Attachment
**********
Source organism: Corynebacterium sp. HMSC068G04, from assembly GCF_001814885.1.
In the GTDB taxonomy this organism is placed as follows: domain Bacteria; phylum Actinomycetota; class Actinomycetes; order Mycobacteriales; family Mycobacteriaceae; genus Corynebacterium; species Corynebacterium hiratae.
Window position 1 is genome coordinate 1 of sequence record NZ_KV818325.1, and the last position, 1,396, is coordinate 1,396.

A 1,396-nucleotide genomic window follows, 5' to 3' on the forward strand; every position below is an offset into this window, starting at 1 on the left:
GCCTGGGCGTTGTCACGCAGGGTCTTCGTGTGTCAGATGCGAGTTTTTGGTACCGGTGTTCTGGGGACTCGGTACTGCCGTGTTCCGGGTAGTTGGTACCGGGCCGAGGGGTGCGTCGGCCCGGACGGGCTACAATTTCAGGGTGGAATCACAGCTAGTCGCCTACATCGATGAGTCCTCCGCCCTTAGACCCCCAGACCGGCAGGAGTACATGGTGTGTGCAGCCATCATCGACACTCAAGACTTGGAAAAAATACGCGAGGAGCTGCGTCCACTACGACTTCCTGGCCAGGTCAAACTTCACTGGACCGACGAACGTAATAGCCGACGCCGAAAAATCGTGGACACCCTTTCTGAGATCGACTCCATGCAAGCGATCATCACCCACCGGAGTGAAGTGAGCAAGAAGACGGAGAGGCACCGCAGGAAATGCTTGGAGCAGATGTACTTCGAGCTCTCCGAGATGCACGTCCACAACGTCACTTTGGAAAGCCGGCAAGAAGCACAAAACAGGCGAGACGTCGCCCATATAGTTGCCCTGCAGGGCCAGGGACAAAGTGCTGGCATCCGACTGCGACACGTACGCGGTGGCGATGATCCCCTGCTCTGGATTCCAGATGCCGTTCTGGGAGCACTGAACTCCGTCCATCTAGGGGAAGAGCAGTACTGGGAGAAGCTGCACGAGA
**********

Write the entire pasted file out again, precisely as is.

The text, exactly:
Source organism: Corynebacterium sp. HMSC068G04, from assembly GCF_001814885.1.
In the GTDB taxonomy this organism is placed as follows: domain Bacteria; phylum Actinomycetota; class Actinomycetes; order Mycobacteriales; family Mycobacteriaceae; genus Corynebacterium; species Corynebacterium hiratae.
Window position 1 is genome coordinate 1 of sequence record NZ_KV818325.1, and the last position, 1,396, is coordinate 1,396.

A 1,396-nucleotide genomic window follows, 5' to 3' on the forward strand; every position below is an offset into this window, starting at 1 on the left:
GCCTGGGCGTTGTCACGCAGGGTCTTCGTGTGTCAGATGCGAGTTTTTGGTACCGGTGTTCTGGGGACTCGGTACTGCCGTGTTCCGGGTAGTTGGTACCGGGCCGAGGGGTGCGTCGGCCCGGACGGGCTACAATTTCAGGGTGGAATCACAGCTAGTCGCCTACATCGATGAGTCCTCCGCCCTTAGACCCCCAGACCGGCAGGAGTACATGGTGTGTGCAGCCATCATCGACACTCAAGACTTGGAAAAAATACGCGAGGAGCTGCGTCCACTACGACTTCCTGGCCAGGTCAAACTTCACTGGACCGACGAACGTAATAGCCGACGCCGAAAAATCGTGGACACCCTTTCTGAGATCGACTCCATGCAAGCGATCATCACCCACCGGAGTGAAGTGAGCAAGAAGACGGAGAGGCACCGCAGGAAATGCTTGGAGCAGATGTACTTCGAGCTCTCCGAGATGCACGTCCACAACGTCACTTTGGAAAGCCGGCAAGAAGCACAAAACAGGCGAGACGTCGCCCATATAGTTGCCCTGCAGGGCCAGGGACAAAGTGCTGGCATCCGACTGCGACACGTACGCGGTGGCGATGATCCCCTGCTCTGGATTCCAGATGCCGTTCTGGGAGCACTGAACTCCGTCCATCTAGGGGAAGAGCAGTACTGGGAGAAGCTGCACGAGA